Celebrating feminist writer Nezihe Meriç

Varlık 3/2020

‘Varlık’ devotes its March issue to the work of Nezihe Meriç (1925–2009), a pioneer of feminist literature in Turkey whose short stories and novels offer intimate portraits of the lives of women in the early years of the Republic.

Eurozine review 4/2020

Subscribe to the Eurozine Review and Newsletter!


Şafak Baba Pala evokes Virginia Woolf to celebrate a writer who ‘succeeded in being herself’ and in expressing the inner lives and labours of Turkish women. ‘Yes, she loved her home and dear Nezihe Meriç wrote her last story in that home, I don’t know in which corner it was, but it was on the ironing board. They say to write is to live, so how appropriate it is to write on an ironing board.’

Onur Bütün engages with the critics who attacked Meriç as a limited writer whose work was restricted to the domestic sphere. ‘The mistake came from criticism from the male front and with the male gaze … the stories scrutinize women, young women, their existence, their sexualities, the relations they form with men, and the overall structure of society.’

Literary history

Murat Yalçın places Meriç within the influential group of writers known as the 1950 Generation: ‘Nezihe Meriç was like the “sensible” big sister of the bohemians of the 50 Generation,’ he writes. Yalçin describes a writer who ‘is not concerned with seeking an entirely new style, she doesn’t get wrapped up in stylistics but, by giving voice to a style that emerges from a distinct narrative, she demonstrates a skill that is like that of an expert baker.’

Yalçın Armağan singles out Meriç’s novel Silently Through the Cataract (2004) as a work that deserves more attention. Neither autobiography nor memoir, this is a ‘text that provides subsequent generations with information about the sources of her own stories, in other words serving a role for literary history, and also invites literary critics into a debate over genre.’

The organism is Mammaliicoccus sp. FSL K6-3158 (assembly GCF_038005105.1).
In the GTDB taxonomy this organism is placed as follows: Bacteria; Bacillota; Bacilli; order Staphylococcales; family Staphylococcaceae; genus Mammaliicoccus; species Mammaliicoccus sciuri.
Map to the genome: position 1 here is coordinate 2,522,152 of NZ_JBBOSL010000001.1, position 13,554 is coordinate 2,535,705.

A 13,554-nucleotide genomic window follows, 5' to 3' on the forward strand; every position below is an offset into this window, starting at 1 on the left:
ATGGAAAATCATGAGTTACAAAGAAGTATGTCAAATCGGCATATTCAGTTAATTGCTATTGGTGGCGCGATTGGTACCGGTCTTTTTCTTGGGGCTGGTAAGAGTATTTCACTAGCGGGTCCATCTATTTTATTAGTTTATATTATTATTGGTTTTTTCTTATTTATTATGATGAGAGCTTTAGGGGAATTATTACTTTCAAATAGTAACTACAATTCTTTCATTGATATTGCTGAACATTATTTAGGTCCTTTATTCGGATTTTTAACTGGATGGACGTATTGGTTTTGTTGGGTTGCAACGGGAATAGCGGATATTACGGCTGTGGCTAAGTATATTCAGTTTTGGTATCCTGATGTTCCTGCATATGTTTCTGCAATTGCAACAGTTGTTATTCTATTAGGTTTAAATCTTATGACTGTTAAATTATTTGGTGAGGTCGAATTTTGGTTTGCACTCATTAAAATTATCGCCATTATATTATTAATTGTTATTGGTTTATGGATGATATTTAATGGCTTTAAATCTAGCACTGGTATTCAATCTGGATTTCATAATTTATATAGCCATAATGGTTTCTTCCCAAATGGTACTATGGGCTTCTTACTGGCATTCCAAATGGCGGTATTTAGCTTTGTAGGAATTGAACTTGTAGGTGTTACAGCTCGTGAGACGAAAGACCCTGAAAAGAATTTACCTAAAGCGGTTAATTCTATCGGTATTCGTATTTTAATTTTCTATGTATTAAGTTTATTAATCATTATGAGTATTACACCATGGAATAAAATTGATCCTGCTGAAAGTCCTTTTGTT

An interview with the actor Genco Erkal about the cult films he starred in during the 1980s. Erkal recalls working with limited resources, tricking censors and gathering in the evenings to complain about the generals who ruled Turkey.

More articles from Varlik in Eurozine; Varlik’s website.

This article is part of the 4/2020 Eurozine review. Click here to subscribe to our weekly newsletter, so to stay tuned on reviews and our latest publishing.

Published 12 March 2020
Original in English
First published by Eurozine


Subscribe to know what’s worth thinking about.

Related Articles

Cover for: Ubu Roi in Hungary

Ubu Roi in Hungary

Viktor Orbán’s ‘total offensive’ on culture

In the pursuit of cultural hegemony, Viktor Orbán’s Fidesz government has carried out a full-scale assault on the Hungarian cultural establishment, taking over funding bodies, defaming critics and putting loyalists in positions of influence. The result today is almost total conformity to the Hungarian nationalism of Fidesz and the sidelining of independent culture.

Cover for: Exile, dignity and love

Exile, dignity and love

An Istanbul story

Russian refugees influenced Istanbul’s cultural life from the 1920s despite the Turkification policies of the new republic. The Sevastopol-born sculptor Iraida Barry’s life in exile and love for the city is a piece of this history. However, admiring the Russian diaspora shouldn’t have meant demeaning others – as ended up happening in US press. Ayşe Kadıoğlu revisits a life exiled to Istanbul, while longing for the heartbeat city herself.